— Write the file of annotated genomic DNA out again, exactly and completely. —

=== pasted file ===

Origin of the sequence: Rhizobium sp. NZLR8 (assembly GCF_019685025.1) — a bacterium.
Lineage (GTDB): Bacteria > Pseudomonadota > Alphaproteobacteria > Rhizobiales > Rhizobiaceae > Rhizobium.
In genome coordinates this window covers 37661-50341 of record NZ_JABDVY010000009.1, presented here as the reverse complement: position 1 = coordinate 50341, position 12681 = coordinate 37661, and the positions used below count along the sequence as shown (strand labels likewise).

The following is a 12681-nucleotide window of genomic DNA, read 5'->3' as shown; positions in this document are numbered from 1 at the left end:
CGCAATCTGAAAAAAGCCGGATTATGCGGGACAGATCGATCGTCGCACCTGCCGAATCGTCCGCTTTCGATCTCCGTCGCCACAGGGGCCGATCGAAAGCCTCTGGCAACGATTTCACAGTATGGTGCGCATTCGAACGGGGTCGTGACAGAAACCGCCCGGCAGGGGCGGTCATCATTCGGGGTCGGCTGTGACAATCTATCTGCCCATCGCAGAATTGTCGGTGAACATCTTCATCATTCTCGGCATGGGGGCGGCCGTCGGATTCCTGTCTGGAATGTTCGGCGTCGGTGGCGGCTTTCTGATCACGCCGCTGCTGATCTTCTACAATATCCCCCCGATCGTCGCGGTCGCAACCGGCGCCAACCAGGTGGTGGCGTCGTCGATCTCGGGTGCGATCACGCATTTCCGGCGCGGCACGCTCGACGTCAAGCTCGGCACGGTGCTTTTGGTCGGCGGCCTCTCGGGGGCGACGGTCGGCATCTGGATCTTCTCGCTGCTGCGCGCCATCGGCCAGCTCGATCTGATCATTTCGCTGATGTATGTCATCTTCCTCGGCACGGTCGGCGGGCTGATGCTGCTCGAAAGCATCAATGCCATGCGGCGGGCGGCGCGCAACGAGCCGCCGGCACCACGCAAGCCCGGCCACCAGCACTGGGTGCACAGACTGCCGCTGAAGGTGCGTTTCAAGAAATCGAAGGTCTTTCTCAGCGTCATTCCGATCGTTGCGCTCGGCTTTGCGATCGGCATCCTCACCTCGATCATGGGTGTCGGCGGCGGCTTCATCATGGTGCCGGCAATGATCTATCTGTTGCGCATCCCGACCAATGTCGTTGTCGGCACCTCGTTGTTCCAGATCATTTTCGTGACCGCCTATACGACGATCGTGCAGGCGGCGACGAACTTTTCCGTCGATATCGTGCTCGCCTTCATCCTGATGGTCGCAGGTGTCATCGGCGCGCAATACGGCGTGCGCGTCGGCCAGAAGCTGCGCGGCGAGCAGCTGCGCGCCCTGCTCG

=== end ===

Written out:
Origin of the sequence: Rhizobium sp. NZLR8 (assembly GCF_019685025.1) — a bacterium.
Lineage (GTDB): Bacteria > Pseudomonadota > Alphaproteobacteria > Rhizobiales > Rhizobiaceae > Rhizobium.
In genome coordinates this window covers 37661-50341 of record NZ_JABDVY010000009.1, presented here as the reverse complement: position 1 = coordinate 50341, position 12681 = coordinate 37661, and the positions used below count along the sequence as shown (strand labels likewise).

The following is a 12681-nucleotide window of genomic DNA, read 5'->3' as shown; positions in this document are numbered from 1 at the left end:
CGCAATCTGAAAAAAGCCGGATTATGCGGGACAGATCGATCGTCGCACCTGCCGAATCGTCCGCTTTCGATCTCCGTCGCCACAGGGGCCGATCGAAAGCCTCTGGCAACGATTTCACAGTATGGTGCGCATTCGAACGGGGTCGTGACAGAAACCGCCCGGCAGGGGCGGTCATCATTCGGGGTCGGCTGTGACAATCTATCTGCCCATCGCAGAATTGTCGGTGAACATCTTCATCATTCTCGGCATGGGGGCGGCCGTCGGATTCCTGTCTGGAATGTTCGGCGTCGGTGGCGGCTTTCTGATCACGCCGCTGCTGATCTTCTACAATATCCCCCCGATCGTCGCGGTCGCAACCGGCGCCAACCAGGTGGTGGCGTCGTCGATCTCGGGTGCGATCACGCATTTCCGGCGCGGCACGCTCGACGTCAAGCTCGGCACGGTGCTTTTGGTCGGCGGCCTCTCGGGGGCGACGGTCGGCATCTGGATCTTCTCGCTGCTGCGCGCCATCGGCCAGCTCGATCTGATCATTTCGCTGATGTATGTCATCTTCCTCGGCACGGTCGGCGGGCTGATGCTGCTCGAAAGCATCAATGCCATGCGGCGGGCGGCGCGCAACGAGCCGCCGGCACCACGCAAGCCCGGCCACCAGCACTGGGTGCACAGACTGCCGCTGAAGGTGCGTTTCAAGAAATCGAAGGTCTTTCTCAGCGTCATTCCGATCGTTGCGCTCGGCTTTGCGATCGGCATCCTCACCTCGATCATGGGTGTCGGCGGCGGCTTCATCATGGTGCCGGCAATGATCTATCTGTTGCGCATCCCGACCAATGTCGTTGTCGGCACCTCGTTGTTCCAGATCATTTTCGTGACCGCCTATACGACGATCGTGCAGGCGGCGACGAACTTTTCCGTCGATATCGTGCTCGCCTTCATCCTGATGGTCGCAGGTGTCATCGGCGCGCAATACGGCGTGCGCGTCGGCCAGAAGCTGCGCGGCGAGCAGCTGCGCGCCCTGCTCG